106 robyn February 3, 2013 at 7:37 pm

I’m really curious about you saying you don’t soak your raw buckwheat. This goes against anything I have ever read or had explained.

For example:

“When you prepare raw or traditional food dishes, you need to soak, rinse, drain and sprout all of your nuts, seeds and grains. This softens them, removes harmful enzyme inhibitors, and enhances their nutritional value prior to eating. By soaking and/or sprouting, you can eat buckwheat groats, wild rice, beans, and more without cooking them, which in turn maintains the natural enzymes and protects all of the protein, vitamins and minerals from being destroyed during heating.”

“How to Soak Grains for Optimal Nutrition – Why Soak Your Grains?
In a nutshell, the centuries-old process of soaking grains, also known as culturing, helps to breakdown the antinutrients and hard-to-digest components of the grain and at the same time, helps to release highly beneficial nutrients.”

“You should always soak buckwheat before preparing for optimal nutrient assimilation, but know that some health food stores carry already sprouted buckwheat, so give that a try if you are pressed for time.”

I’m just curious why you skip this step as everything I’ve found says the soaking process adds nutrition.


107 KathEats February 3, 2013 at 7:53 pm

I don’t soak my oats either, and I’m not necessarily eating the buckwheat for nutrition alone.


108 Jenn February 4, 2013 at 8:24 pm

Everything I’ve read implies that it’s also really hard to digest without first soaking it. If you are only eating it for the crunch and texture and not for the nutrition I see nothing wrong with that but when people ask if they should be soaked you might want to say “for optimal nutrition and the ability to properly digest maybe soak, but I prefer them crunchy and that’s why I eat them” or something to that effect! I am certainly not the blog police and only offer it as a suggestion not an order! There are things that I eat purely because I like the taste or the texture and the nutrition part doesn’t factor in so I see no harm in that. :)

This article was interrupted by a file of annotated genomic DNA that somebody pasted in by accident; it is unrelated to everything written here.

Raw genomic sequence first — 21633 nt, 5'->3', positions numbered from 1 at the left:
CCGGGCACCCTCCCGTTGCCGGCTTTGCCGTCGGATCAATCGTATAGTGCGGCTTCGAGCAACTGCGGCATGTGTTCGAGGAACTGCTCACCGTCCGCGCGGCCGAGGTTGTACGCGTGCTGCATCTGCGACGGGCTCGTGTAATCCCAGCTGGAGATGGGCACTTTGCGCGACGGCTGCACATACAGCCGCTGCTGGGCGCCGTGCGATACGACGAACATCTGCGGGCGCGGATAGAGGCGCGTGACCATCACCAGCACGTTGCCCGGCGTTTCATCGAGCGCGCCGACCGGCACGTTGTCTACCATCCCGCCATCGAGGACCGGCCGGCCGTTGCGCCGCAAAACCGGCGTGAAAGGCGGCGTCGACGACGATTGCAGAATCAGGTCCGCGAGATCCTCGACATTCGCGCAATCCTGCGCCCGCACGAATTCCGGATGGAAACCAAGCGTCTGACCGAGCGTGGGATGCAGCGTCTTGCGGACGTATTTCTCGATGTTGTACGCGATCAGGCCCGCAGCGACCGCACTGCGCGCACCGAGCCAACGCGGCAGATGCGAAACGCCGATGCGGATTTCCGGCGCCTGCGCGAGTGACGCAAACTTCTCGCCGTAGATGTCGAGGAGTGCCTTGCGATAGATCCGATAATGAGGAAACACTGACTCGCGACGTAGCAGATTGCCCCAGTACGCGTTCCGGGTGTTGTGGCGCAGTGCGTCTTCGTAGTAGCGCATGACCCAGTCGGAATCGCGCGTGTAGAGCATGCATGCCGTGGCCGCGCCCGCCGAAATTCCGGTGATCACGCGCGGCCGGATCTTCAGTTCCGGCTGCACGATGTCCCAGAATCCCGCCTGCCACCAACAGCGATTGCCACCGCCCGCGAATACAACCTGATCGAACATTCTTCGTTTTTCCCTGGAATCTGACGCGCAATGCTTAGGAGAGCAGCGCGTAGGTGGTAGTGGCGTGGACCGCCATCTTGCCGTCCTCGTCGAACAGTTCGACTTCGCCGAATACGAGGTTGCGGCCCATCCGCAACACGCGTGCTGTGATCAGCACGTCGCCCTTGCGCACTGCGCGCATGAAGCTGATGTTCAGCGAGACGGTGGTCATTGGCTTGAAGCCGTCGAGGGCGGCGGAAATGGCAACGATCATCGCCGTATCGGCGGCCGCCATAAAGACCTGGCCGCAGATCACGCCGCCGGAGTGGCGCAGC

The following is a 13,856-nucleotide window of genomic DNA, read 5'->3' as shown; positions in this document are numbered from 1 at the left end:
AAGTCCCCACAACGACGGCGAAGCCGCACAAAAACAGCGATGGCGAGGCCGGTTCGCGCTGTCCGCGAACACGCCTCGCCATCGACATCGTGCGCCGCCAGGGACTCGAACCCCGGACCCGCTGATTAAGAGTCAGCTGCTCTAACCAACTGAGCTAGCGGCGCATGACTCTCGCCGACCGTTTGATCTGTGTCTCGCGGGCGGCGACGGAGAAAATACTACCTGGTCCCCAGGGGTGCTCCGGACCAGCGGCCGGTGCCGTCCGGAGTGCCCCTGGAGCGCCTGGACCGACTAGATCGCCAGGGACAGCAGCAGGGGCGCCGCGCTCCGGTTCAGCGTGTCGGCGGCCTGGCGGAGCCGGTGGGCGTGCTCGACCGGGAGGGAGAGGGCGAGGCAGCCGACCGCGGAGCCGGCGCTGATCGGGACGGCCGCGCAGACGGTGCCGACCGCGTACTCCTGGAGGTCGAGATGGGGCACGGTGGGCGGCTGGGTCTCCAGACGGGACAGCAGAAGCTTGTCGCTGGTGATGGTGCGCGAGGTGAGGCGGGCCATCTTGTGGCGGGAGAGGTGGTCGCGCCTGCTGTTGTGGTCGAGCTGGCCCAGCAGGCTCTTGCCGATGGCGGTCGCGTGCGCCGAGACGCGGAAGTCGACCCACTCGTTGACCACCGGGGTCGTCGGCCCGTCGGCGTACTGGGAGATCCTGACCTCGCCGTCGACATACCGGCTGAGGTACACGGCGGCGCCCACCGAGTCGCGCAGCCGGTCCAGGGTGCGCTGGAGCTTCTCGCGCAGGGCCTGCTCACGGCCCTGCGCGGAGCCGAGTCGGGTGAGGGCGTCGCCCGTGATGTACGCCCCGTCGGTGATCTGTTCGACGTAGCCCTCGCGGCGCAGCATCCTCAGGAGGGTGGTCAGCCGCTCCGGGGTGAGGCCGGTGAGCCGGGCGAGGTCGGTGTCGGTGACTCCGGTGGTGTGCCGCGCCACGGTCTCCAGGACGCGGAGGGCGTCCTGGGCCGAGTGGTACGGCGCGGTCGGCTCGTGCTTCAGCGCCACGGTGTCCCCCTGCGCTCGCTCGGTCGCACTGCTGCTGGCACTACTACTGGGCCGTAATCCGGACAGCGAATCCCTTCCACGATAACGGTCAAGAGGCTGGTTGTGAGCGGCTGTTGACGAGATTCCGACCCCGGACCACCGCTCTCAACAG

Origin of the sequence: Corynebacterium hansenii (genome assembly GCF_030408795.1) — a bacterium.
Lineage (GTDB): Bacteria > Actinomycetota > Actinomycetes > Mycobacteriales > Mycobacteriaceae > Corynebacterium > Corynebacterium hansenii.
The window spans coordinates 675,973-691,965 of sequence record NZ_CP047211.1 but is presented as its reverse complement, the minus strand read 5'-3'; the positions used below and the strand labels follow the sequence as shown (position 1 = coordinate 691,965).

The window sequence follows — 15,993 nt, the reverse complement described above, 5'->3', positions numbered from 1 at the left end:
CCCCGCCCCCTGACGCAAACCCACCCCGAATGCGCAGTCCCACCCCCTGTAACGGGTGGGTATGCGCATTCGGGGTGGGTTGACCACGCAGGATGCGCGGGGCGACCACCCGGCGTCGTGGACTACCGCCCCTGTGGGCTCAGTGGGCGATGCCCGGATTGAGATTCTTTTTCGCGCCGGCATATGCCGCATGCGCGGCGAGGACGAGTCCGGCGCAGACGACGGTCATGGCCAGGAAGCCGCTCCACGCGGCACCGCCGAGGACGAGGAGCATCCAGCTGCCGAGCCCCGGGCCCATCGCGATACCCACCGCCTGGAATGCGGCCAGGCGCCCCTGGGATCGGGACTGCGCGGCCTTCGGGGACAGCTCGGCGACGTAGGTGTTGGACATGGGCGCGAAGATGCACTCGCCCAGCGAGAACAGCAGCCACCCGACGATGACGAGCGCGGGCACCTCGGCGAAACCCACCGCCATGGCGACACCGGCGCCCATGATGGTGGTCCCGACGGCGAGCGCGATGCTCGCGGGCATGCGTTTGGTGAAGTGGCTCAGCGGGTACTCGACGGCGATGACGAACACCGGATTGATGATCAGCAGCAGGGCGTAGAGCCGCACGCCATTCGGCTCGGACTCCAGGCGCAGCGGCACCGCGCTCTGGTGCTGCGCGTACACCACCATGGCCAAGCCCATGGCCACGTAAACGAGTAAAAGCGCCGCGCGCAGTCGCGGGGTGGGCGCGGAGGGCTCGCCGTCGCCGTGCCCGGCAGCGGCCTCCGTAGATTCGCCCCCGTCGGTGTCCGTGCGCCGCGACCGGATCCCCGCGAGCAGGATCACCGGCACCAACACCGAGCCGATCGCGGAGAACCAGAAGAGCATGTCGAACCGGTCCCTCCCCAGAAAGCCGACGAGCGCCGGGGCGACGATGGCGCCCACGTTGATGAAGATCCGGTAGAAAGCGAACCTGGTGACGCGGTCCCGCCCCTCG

109 robyn February 3, 2013 at 8:00 pm

I guess I was hoping for a more nutritious / RD type of explanation – people devote blog entries to why they do so. I was just hoping to see more than a sentence of why you don’t. Not everyone here is being flippant or trying to “pull” something negative out of you. We genuinely want to learn how to eat better and the “why’s” behind it. It gets tiring constantly seeing brush-off replies like this. If not for nutrition, for what? Crunch alone? Texture? It’s ok to say why…and to back it up. That’s why you have the letters after your name!


110 KathEats February 3, 2013 at 8:50 pm

I’m sorry for my quick response – I had been away from my computer all day and was answering a few comments before putting Mazen to bed. Despite being an RD, I am not immersed in nutrition research on a daily basis and to properly respond with an educated opinion on soaking grains, I would need to spend a few hours sorting through the research. As much as I would love to take the time to research this topic and give you a lengthy response, my objective with my new style of blogging was to spend less time at my computer, not more. I think you yourself advised me once to take a step back from the technology? KERF is not a nutrition blog, as my life has taken me down other paths. Maybe it will be someday when I again have the time to spend at the computer.